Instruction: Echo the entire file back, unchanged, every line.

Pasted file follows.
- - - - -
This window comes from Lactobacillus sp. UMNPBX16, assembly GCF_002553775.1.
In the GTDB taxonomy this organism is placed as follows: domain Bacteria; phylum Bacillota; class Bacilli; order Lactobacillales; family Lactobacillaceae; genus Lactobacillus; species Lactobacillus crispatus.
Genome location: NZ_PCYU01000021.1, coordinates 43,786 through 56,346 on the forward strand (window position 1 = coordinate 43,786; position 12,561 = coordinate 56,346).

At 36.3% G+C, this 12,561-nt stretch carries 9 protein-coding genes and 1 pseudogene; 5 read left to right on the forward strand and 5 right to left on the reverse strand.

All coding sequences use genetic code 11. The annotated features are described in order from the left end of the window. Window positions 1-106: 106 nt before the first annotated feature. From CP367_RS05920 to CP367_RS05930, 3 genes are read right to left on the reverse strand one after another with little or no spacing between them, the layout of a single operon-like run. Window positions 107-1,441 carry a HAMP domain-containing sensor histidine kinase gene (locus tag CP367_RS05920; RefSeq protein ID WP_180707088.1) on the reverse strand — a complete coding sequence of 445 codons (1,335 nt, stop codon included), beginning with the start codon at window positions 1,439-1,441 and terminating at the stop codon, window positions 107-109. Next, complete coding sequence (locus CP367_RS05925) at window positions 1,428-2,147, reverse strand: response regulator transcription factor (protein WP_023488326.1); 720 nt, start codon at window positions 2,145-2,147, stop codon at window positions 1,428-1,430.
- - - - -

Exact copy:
This window comes from Lactobacillus sp. UMNPBX16, assembly GCF_002553775.1.
In the GTDB taxonomy this organism is placed as follows: domain Bacteria; phylum Bacillota; class Bacilli; order Lactobacillales; family Lactobacillaceae; genus Lactobacillus; species Lactobacillus crispatus.
Genome location: NZ_PCYU01000021.1, coordinates 43,786 through 56,346 on the forward strand (window position 1 = coordinate 43,786; position 12,561 = coordinate 56,346).

At 36.3% G+C, this 12,561-nt stretch carries 9 protein-coding genes and 1 pseudogene; 5 read left to right on the forward strand and 5 right to left on the reverse strand.

All coding sequences use genetic code 11. The annotated features are described in order from the left end of the window. Window positions 1-106: 106 nt before the first annotated feature. From CP367_RS05920 to CP367_RS05930, 3 genes are read right to left on the reverse strand one after another with little or no spacing between them, the layout of a single operon-like run. Window positions 107-1,441 carry a HAMP domain-containing sensor histidine kinase gene (locus tag CP367_RS05920; RefSeq protein ID WP_180707088.1) on the reverse strand — a complete coding sequence of 445 codons (1,335 nt, stop codon included), beginning with the start codon at window positions 1,439-1,441 and terminating at the stop codon, window positions 107-109. Next, complete coding sequence (locus CP367_RS05925) at window positions 1,428-2,147, reverse strand: response regulator transcription factor (protein WP_023488326.1); 720 nt, start codon at window positions 2,145-2,147, stop codon at window positions 1,428-1,430.